Supine Roll Test (Pagnini-McClure Maneuver)

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Identifier NewmanToker_Supine-Roll-Test_NOVEL
Title Supine Roll Test (Pagnini-McClure Maneuver)
Creator David Newman-Toker, MD, PhD, Associate Professor, Departments of Neurology, Ophthalmology, & Otolaryngology, The Johns Hopkins University School of Medicine
Subject Supine Roll Test; dizziness; vertigo; positional vertigo; benign paroxysmal positional vertigo
Description This video illustrates bedside technique for the supine roll test (also known as the Pagnini-McClure maneuver) for horizontal canal benign paroxysmal positional vertigo (BPPV).This maneuver is specific for horizontal canal BPPV in the same way that the Dix-Hallpike maneuver is specific for posterior canal BPPV. The goal of the test is to provoke symptoms and nystagmus that will allow accurate diagnosis. In the video, the test is illustrated in a normal subject, so nystagmus is absent. The ideal head position is with the horizontal semicircular canals in a plane perpendicular to the floor (parallel to gravity). This can be accomplished by tucking the chin 30 degrees forward (either by elevating the back of the head manually, as shown, or by placing a supporting pillow under the head) or by inclining the examining table 30 degrees (reverse Trendelenburg position, i.e., with head above feet). In patients with horizontal canal BPPV, a brisk horizontal nystagmus will develop within a few seconds after turning the head to one or both sides. If the positioning is correct and the BPPV is restricted to the horizontal canal, the nystagmus vector should be purely horizontal. The direction of the nystagmus will differ depending on the location of the pathological otoliths in the horizontal canal (long arm vs. short arm) and the side being tested. Note that the nystagmus may occur while testing one or both sides, even if the disease is unilateral. In general, when testing the side that is most symptomatic (i.e., with the most intense vertigo and nystagmus) the nystagmus will initially beat towards the affected ear, whether that nystagmus is beating towards the floor (geotropic) or the ceiling (apogeotropic). The majority of patients will have bilateral geotropic nystagmus (i.e., beating rightward when the right ear faces the floor and leftward when the left ear faces the floor). The affected side can usually be determined by nystagmus intensity (with geotropic nystagmus, the stronger nystagmus intensity occurs with affected side's ear facing the floor). If the intensity is similar to either side, any initial nystagmus on reclining into the neutral supine position (i.e., with the patient viewing the ceiling) will usually beat away from the affected side (i.e., left-beating when the right horizontal canal is involved). Note that, after an initial burst of beating towards the floor, the geotropic nystagmus may damp and reverse direction spontaneously (i.e., to apogeotropic) even with the head held in a stable position. This sort of reversal is generally only seen with the geotropic variant. Some patients will have bilateral apogeotropic nystagmus (i.e., beating leftward when the right ear faces the floor and rightward when the left ear faces the floor). The affected side can usually be determined by nystagmus intensity (with apogeotropic nystagmus, the stronger nystagmus intensity occurs with affected side's ear facing the ceiling). If the intensity is similar to either side, any initial nystagmus on reclining into the neutral supine position (i.e., with the patient viewing the ceiling) will usually beat towards the affected side (i.e., right-beating when the right horizontal canal is involved). In addition, any nystagmus following head shaking while seated upright will usually beat away from the affected side (i.e., left-beating when the right horizontal canal is involved). This sort of head shaking nystagmus is generally only seen with the apogeotropic variant.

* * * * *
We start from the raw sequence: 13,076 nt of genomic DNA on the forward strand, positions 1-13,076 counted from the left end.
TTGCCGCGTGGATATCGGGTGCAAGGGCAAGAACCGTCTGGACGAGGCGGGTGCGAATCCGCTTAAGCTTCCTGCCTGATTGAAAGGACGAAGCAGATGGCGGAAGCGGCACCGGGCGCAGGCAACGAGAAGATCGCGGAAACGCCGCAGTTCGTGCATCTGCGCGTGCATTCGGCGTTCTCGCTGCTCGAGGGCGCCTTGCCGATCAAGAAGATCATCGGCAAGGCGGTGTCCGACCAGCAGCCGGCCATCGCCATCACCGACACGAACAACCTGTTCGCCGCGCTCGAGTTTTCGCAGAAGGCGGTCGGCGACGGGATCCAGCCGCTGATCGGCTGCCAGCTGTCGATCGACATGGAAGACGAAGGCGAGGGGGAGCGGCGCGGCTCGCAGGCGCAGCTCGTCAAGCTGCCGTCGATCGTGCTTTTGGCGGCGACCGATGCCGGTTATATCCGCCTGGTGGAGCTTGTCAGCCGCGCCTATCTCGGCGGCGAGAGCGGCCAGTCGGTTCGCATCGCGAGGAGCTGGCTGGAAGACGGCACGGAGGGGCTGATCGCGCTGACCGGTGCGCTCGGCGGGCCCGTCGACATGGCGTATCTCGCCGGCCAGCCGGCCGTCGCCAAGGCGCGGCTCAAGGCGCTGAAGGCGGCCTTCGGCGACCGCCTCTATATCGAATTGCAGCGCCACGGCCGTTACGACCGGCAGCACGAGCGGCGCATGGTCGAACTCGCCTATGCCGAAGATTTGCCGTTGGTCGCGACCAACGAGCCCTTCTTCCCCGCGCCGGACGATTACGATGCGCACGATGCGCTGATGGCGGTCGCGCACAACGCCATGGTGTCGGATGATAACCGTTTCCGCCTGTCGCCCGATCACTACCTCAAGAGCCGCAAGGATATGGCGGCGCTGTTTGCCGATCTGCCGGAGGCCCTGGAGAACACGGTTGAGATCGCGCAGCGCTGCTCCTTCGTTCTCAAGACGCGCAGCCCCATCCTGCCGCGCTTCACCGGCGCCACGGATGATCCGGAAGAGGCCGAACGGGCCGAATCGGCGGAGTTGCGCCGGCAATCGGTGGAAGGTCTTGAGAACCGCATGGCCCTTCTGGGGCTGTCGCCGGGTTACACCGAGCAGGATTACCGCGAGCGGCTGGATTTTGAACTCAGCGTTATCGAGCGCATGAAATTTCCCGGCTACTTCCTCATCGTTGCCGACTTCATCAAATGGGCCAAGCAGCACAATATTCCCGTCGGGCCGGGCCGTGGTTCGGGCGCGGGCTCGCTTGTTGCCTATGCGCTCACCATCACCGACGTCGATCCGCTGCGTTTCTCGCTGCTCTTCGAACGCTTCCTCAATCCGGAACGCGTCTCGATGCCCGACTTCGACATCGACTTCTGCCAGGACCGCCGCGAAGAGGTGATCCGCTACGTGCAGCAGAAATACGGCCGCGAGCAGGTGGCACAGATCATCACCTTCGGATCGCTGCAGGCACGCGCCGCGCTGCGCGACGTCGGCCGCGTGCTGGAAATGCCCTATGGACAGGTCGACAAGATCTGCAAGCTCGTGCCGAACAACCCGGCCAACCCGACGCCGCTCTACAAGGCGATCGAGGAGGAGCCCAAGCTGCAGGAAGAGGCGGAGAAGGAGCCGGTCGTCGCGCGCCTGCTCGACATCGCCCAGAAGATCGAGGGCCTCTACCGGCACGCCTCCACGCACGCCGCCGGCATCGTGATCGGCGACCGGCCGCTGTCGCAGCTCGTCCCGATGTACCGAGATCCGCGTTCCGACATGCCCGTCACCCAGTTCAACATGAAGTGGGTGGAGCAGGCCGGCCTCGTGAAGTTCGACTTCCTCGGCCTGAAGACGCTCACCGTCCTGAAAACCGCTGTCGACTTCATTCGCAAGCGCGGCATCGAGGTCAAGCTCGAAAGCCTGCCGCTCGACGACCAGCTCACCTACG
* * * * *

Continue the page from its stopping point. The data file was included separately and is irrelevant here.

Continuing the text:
Publisher Spencer S. Eccles Health Sciences Library, University of Utah
Date 2015
Type Image/MovingImage
Format video/mp4
Relation is Part of David Newman-Toker Collection; Neuro-Ophthalmology Virtual Education Library: NOVEL
Rights Management Copyright 2015. For further information regarding the rights to this collection, please visit: https://NOVEL.utah.edu/about/copyright
Holding Institution Spencer S. Eccles Health Sciences Library, University of Utah
Collection Neuro-ophthalmology Virtual Education Library: NOVEL http://NOVEL.utah.edu
Language eng
ARK ark:/87278/s60892rc
Setname ehsl_novel_dent
Date Created 2015-12-02
Date Modified 2017-02-12
ID 177185
Reference URL https://collections.lib.utah.edu/ark:/87278/s60892rc
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